The New Age of Genocide and the Science of Large-Scale Human Identifications
bridges vol. 30, July 2011 / News from the Network: Austrian Researchers Abroad
By Juliet M. Beverly
In August 2009, the US Department of Energy (DOE) announced the establishment of 46 Energy Frontier Research Centers (EFRCs) with the goal of accelerating scientific breakthroughs in the search for revolutionary new energy solutions. This May, DOE hosted the first Energy Frontier Research Centers Summit & Forum in Washington, DC, to present to the public the early achievements of EFRCs. Prominent speakers included policymakers and legislators such as DOE Secretary of Energy Steven Chu and Senator Jeff Bingaman. Also among the participants was Peter Eichhubl, an Austrian geoscientist working in fault and fracture research at the University of Texas, Austin (UT Austin) in the Jackson School of Geoscience, Bureau of Economic Geology, whose research tackles the issue of our rising energy needs.
Eichhubl, recently returned to the US from his native Austria where he maintains a visiting scientist position at the University of Vienna, relates the majority of his work to a theme that he has been studying since his 1997 Ph.D. dissertation at the University of California, Santa Barbara: rock deformation.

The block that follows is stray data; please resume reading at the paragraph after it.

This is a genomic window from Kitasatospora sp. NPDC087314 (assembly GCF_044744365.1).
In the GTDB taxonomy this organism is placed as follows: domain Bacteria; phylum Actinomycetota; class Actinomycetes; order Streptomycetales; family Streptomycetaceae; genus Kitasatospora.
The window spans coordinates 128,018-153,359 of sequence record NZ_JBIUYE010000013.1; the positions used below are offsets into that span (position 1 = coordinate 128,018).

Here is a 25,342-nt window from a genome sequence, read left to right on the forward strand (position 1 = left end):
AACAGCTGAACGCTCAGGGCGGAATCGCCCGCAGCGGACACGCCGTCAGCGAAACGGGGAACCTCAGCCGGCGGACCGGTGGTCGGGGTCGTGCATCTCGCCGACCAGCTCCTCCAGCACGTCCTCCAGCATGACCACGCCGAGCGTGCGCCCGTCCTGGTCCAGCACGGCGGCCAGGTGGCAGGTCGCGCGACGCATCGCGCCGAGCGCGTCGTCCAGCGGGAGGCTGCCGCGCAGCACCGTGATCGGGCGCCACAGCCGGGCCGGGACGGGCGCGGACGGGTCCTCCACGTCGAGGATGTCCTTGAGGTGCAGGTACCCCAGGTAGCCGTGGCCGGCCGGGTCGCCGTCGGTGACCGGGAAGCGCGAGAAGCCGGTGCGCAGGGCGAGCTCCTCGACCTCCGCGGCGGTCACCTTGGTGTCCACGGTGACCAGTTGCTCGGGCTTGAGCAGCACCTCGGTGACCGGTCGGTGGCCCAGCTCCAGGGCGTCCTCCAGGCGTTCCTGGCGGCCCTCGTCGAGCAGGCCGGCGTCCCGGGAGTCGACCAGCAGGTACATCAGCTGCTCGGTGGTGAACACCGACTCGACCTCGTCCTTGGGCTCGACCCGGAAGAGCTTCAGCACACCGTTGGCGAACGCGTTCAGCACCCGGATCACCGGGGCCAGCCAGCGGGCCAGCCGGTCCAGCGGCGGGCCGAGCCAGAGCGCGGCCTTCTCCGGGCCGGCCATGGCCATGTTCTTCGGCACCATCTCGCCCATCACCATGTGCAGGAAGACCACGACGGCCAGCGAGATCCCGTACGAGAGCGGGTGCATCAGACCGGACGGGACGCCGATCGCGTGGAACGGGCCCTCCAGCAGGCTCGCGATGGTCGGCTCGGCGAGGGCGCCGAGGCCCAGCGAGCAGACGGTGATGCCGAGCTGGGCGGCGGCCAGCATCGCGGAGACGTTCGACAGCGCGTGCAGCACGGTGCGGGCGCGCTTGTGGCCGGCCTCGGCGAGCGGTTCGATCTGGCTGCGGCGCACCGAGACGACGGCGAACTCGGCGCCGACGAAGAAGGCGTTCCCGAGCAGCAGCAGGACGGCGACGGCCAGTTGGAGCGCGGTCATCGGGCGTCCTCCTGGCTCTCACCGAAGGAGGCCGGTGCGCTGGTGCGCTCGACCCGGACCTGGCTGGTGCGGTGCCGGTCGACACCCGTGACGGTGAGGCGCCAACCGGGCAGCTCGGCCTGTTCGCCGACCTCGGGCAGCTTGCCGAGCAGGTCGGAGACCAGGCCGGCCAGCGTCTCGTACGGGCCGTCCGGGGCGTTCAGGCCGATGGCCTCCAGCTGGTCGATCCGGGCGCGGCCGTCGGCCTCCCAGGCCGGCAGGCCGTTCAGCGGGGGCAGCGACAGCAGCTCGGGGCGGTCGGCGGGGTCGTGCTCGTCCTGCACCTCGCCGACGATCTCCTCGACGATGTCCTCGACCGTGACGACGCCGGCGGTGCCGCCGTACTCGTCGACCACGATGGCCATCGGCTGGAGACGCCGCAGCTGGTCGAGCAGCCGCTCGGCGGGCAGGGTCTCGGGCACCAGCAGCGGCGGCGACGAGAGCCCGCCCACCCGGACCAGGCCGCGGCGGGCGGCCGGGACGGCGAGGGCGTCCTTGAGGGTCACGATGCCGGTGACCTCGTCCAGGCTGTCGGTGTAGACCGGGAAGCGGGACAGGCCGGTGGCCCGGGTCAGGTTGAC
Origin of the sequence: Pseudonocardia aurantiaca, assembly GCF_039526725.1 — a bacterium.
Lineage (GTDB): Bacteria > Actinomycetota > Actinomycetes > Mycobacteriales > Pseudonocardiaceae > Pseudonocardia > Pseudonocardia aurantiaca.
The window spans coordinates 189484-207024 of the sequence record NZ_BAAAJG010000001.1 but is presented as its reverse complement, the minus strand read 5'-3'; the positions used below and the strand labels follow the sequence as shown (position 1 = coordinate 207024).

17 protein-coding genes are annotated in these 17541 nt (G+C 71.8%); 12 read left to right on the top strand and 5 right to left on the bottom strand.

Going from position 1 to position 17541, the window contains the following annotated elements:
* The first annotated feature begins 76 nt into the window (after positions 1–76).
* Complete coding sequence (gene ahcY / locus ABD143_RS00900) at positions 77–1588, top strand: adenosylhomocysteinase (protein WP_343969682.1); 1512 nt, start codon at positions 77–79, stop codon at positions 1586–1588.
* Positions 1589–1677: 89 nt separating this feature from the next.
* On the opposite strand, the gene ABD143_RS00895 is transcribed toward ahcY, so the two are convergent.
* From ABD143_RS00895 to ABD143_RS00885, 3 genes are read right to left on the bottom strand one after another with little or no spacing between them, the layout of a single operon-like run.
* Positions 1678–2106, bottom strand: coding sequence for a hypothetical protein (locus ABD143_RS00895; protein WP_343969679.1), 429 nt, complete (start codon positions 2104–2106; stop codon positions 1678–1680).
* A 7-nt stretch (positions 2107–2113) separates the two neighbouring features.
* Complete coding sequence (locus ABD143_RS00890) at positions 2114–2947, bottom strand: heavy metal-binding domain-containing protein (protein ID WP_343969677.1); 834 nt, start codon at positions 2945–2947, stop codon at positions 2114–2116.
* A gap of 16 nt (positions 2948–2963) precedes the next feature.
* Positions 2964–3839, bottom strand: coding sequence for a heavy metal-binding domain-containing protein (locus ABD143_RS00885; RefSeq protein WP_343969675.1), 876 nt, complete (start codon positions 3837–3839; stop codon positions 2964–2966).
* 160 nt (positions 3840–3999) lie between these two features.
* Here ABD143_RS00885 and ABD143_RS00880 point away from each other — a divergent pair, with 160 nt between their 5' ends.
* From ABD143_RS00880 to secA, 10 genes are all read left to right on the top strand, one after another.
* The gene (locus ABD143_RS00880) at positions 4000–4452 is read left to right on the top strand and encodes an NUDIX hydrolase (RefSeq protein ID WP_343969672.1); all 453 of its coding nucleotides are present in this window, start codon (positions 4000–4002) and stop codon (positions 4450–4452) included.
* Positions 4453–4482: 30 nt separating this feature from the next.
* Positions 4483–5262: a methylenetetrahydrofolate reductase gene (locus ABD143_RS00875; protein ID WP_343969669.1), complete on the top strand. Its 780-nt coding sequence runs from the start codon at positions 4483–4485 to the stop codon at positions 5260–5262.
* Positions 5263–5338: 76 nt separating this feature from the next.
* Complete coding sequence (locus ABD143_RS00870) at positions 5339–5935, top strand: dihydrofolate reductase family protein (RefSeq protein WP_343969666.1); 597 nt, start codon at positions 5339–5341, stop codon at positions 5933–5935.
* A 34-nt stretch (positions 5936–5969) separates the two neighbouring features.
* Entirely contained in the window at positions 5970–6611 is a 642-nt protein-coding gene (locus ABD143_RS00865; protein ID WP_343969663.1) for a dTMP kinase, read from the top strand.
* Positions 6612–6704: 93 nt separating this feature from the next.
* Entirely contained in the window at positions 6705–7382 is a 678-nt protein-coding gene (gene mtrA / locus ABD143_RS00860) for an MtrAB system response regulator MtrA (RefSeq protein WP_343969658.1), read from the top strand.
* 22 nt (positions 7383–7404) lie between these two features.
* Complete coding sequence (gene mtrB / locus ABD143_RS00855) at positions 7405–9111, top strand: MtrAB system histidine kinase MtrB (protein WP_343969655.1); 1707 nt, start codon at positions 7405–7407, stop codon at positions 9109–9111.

Rocks deform because of plate tectonics, which are movements in the Earth's lithosphere. When these movements occur in areas where the plates move against one another, they can cause earthquakes and volcanic activity, the formation of mountains and sedimentary basins, oceanic trenching and rock fracture. Many of the earth's natural resources such as oil, natural gas, and soil with ore deposits are concentrated near past or present plate boundaries. "It is of high interest to the gas and oil industry to know how the chemistry and deformation of rock can lead to accessing these resources," said Eichhubl referring to the surveys of the oil reservoir of Santa Barbara's coastline conducted for his Ph.D. study. Although California proved to be a dream state for fault and fracture research, a natural gas and oil research hub was thriving in Texas - home to many of America's big oil companies.
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